Ellwood, E. R., P. Kimberly, R. Guralnick, P. Flemons, K. Love, S. Ellis, J. M. Allen, J. H. Best, R. Carter, S. Chagnoux, R. Costello, M. W. Denslow, B. A. Dunckel, M. M. Ferriter, E. E. Gilbert, C. Goforth, Q. Groom, E. R. Krimmel, R. LaFrance, J. L. Martinec, A. N. Miller, J. Minnaert-Grote, T. Nash, P. Oboyski, D. L. Paul, K. D. Pearson, N. D. Pentcheff, M. A. Roberts, C. E. Seltzer, P. S. Soltis, R. Stephens, P. W. Sweeney, M. von Konrat, A. Wall, R. Wetzer, C. Zimmerman, and A. R. Mast. 2018. Worldwide Engagement for Digitizing Biocollections (WeDigBio): The Biocollections Community’s Citizen-Science Space on the Calendar. BioScience, doi: 10.1093/biosci/bix143.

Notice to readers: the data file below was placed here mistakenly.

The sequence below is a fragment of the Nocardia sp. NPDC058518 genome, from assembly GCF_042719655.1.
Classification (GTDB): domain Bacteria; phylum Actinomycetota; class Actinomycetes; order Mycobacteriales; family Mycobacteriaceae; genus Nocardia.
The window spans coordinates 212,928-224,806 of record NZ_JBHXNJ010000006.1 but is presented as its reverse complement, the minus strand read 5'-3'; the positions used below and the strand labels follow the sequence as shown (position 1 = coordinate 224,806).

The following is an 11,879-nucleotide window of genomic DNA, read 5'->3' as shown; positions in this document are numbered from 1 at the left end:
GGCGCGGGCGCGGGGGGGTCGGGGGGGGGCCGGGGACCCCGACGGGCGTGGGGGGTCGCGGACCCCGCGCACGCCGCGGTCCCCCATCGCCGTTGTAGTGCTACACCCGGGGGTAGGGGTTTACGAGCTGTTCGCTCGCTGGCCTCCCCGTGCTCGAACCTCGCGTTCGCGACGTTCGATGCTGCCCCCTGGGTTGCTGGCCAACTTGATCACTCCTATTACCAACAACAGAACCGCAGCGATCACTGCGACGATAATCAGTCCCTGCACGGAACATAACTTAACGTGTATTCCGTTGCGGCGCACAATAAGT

The digitization of biocollections is a critical task with direct implications for the global community who use the data for research and education. Recent innovations to involve citizen scientists in digitization increase awareness of the value of biodiversity specimens; advance science, technology, engineering, and math literacy; and build sustainability for digitization. In support of these activities, we launched the first global citizen-science event focused on the digitization of biodiversity specimens: Worldwide Engagement for Digitizing Biocollections (WeDigBio). During the inaugural 2015 event, 21 sites hosted events where citizen scientists transcribed specimen labels via online platforms (DigiVol, Les Herbonautes, Notes from Nature, the Smithsonian Institution’s Transcription Center, and Symbiota). Many citizen scientists also contributed off-site. In total, thousands of citizen scientists around the world completed over 50,000 transcription tasks. Here, we present the process of organizing an international citizen-science event, an analysis of the event’s effectiveness, and future directions—content now foundational to the growing WeDigBio event.